### Introduction

*Matplotlib* is one of the most widely used data visualization libraries in Python. Much of Matplotlib's popularity comes from its customization options - you can tweak just about any element from its *hierarchy of objects*.
In this tutorial, we'll take a look at how to *change the tick frequency in Matplotlib*. We'll do this on the figure-level as well as the axis-level.

### How to Change Tick Frequency in Matplotlib?

Let's start off with a simple plot. We'll plot two lines, with random values:

```
import matplotlib.pyplot as plt
import numpy as np
fig = plt.subplots(figsize=(12, 6))
x = np.random.randint(low=0, high=50, size=100)
y = np.random.randint(low=0, high=50, size=100)
plt.plot(x, color='blue')
plt.plot(y, color='black')
plt.show()
```

`x`

and `y`

range from *0-50*, and the length of these arrays is 100. This means, we'll have 100 datapoints for each of them. Then, we just plot this data onto the `Axes`

object and show it via the PyPlot instance `plt`

:

Now, the frequency of the ticks on the X-axis is *20*. They're automatically set to a frequency that seems fitting for the dataset we provide.
Sometimes, we'd like to change this. Maybe we want to reduce or increase the frequency. What if we wanted to have a tick on every 5 steps, not 20?
The same goes for the Y-axis. What if the distinction on this axis is even more crucial, and we'd want to have each tick on *every* step?

#### Setting Figure-Level Tick Frequency in Matplotlib

Let's change the figure-level tick frequency. This means that if we have multiple `Axes`

, the ticks on all of these will be uniform and will have the same frequency:

```
import matplotlib.pyplot as plt
import numpy as np
fig = plt.subplots(figsize=(12, 6))
x = np.random.randint(low=0, high=50, size=100)
y = np.random.randint(low=0, high=50, size=100)
plt.plot(x, color='blue')
plt.plot(y, color='black')
plt.xticks(np.arange(0, len(x)+1, 5))
plt.yticks(np.arange(0, max(y), 2))
plt.show()
```

You can use the `xticks()`

and `yticks()`

functions and pass in an array denoting the *actual ticks*. On the X-axis, this array starts on `0`

and ends at the length of the `x`

array. On the Y-axis, it starts at `0`

and ends at the max value of `y`

. You can hard code the variables in as well.
The final argument is the `step`

. This is where we define how large each step should be. We'll have a tick at every `5`

steps on the X-axis and a tick on every `2`

steps on the Y-axis:

#### Setting Axis-Level Tick Frequency in Matplotlib

If you have multiple plots going on, you might want to change the tick frequency on the axis-level. For example, you'll want rare ticks on one graph, while you want frequent ticks on the other.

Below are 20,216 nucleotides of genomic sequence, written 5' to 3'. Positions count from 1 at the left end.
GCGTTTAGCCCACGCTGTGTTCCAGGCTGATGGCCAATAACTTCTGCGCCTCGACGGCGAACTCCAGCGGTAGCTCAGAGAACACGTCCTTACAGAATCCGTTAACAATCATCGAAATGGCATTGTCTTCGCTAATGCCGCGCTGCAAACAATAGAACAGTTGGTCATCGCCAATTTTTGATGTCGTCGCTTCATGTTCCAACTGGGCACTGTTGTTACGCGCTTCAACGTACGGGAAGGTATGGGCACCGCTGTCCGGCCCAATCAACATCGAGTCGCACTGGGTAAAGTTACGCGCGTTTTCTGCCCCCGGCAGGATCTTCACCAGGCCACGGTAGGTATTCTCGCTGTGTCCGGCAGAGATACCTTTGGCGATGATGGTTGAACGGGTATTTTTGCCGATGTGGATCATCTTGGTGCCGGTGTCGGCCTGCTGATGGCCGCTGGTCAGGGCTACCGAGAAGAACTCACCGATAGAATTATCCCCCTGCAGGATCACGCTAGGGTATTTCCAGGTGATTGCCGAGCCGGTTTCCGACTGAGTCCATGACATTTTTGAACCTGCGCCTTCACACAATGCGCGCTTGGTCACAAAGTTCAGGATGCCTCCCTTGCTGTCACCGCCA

You can use the `set_xticks()`

and `set_yticks()`

functions on the returned `Axes`

instance when adding subplots to a `Figure`

. Let's create a `Figure`

with two axes and change the tick frequency on them separately:

```
import matplotlib.pyplot as plt
import numpy as np
fig = plt.figure(figsize=(12, 6))
ax = fig.add_subplot(121)
ax2 = fig.add_subplot(122)
x = np.random.randint(low=0, high=50, size=100)
y = np.random.randint(low=0, high=50, size=100)
z = np.random.randint(low=0, high=50, size=100)
ax.plot(x, color='blue')
ax.plot(y, color='black')
ax2.plot(y, color='black')
ax2.plot(z, color='green')
ax.set_xticks(np.arange(0, len(x)+1, 5))
ax.set_yticks(np.arange(0, max(y), 2))
ax2.set_xticks(np.arange(0, len(x)+1, 25))
ax2.set_yticks(np.arange(0, max(y), 25))
plt.show()
```

Now, this results in:

### Conclusion

In this tutorial, we've gone over several ways to change the tick frequency in Matplotlib both on the figure-level as well as the axis-level.

* Data Visualization in Python with Matplotlib and Pandas* is a book designed to take absolute beginners to Pandas and Matplotlib, with basic Python knowledge, and allow them to build a strong foundation for advanced work with theses libraries - from simple plots to animated 3D plots with interactive buttons.

It serves as an in-depth, guide that'll teach you everything you need to know about Pandas and Matplotlib, including how to construct plot types that aren't built into the library itself.

* Data Visualization in Python*, a book for beginner to intermediate Python developers, guides you through simple data manipulation with Pandas, cover core plotting libraries like Matplotlib and Seaborn, and show you how to take advantage of declarative and experimental libraries like Altair. More specifically, over the span of 11 chapters this book covers 9 Python libraries: Pandas, Matplotlib, Seaborn, Bokeh, Altair, Plotly, GGPlot, GeoPandas, and VisPy.

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**Reference: stackabuse.com**